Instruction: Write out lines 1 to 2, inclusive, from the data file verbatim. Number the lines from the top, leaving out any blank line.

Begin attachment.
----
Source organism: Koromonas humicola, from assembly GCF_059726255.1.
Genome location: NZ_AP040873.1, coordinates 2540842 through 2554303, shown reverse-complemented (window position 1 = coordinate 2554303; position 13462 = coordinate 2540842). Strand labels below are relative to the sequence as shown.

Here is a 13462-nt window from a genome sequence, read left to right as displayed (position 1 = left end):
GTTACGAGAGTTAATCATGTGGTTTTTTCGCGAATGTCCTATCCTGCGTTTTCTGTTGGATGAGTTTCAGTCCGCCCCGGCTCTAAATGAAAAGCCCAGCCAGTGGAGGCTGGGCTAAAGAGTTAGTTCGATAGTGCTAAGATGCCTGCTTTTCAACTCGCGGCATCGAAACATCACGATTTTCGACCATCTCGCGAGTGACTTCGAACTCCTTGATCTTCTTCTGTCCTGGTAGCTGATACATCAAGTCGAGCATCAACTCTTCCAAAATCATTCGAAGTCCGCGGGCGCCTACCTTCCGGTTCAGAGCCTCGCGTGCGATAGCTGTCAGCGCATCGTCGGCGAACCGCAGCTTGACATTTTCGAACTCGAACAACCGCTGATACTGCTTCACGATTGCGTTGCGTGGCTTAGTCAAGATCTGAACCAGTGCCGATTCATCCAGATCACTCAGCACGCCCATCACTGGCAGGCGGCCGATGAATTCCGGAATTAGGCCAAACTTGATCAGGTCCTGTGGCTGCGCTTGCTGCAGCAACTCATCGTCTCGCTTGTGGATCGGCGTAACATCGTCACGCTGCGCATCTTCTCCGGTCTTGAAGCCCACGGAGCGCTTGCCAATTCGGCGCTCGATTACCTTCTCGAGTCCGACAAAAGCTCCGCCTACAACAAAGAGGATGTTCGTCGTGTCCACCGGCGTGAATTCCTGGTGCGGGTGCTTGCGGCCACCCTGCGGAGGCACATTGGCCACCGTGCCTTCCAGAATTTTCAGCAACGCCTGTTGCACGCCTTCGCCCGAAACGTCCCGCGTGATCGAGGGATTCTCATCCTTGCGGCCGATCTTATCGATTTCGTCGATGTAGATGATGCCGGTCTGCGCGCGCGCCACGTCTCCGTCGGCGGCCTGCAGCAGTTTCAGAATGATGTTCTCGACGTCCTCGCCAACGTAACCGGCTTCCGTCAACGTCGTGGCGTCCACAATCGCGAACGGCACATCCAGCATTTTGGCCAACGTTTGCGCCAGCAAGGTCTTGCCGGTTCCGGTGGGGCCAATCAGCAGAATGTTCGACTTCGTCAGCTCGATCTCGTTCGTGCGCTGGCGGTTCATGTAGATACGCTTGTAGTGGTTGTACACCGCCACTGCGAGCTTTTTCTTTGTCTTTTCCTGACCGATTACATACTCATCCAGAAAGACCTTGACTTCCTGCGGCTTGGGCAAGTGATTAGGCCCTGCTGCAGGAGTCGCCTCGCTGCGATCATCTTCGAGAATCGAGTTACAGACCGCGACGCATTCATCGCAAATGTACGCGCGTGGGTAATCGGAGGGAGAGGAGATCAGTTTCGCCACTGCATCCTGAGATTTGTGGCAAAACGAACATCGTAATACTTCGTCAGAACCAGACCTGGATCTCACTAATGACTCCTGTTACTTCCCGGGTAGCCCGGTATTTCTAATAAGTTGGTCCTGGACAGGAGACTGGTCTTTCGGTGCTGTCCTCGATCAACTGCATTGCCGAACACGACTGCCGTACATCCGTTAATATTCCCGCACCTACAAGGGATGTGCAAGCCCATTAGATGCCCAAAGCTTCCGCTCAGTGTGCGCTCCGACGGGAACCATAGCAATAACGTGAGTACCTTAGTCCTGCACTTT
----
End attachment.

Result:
Source organism: Koromonas humicola, from assembly GCF_059726255.1.
Genome location: NZ_AP040873.1, coordinates 2540842 through 2554303, shown reverse-complemented (window position 1 = coordinate 2554303; position 13462 = coordinate 2540842). Strand labels below are relative to the sequence as shown.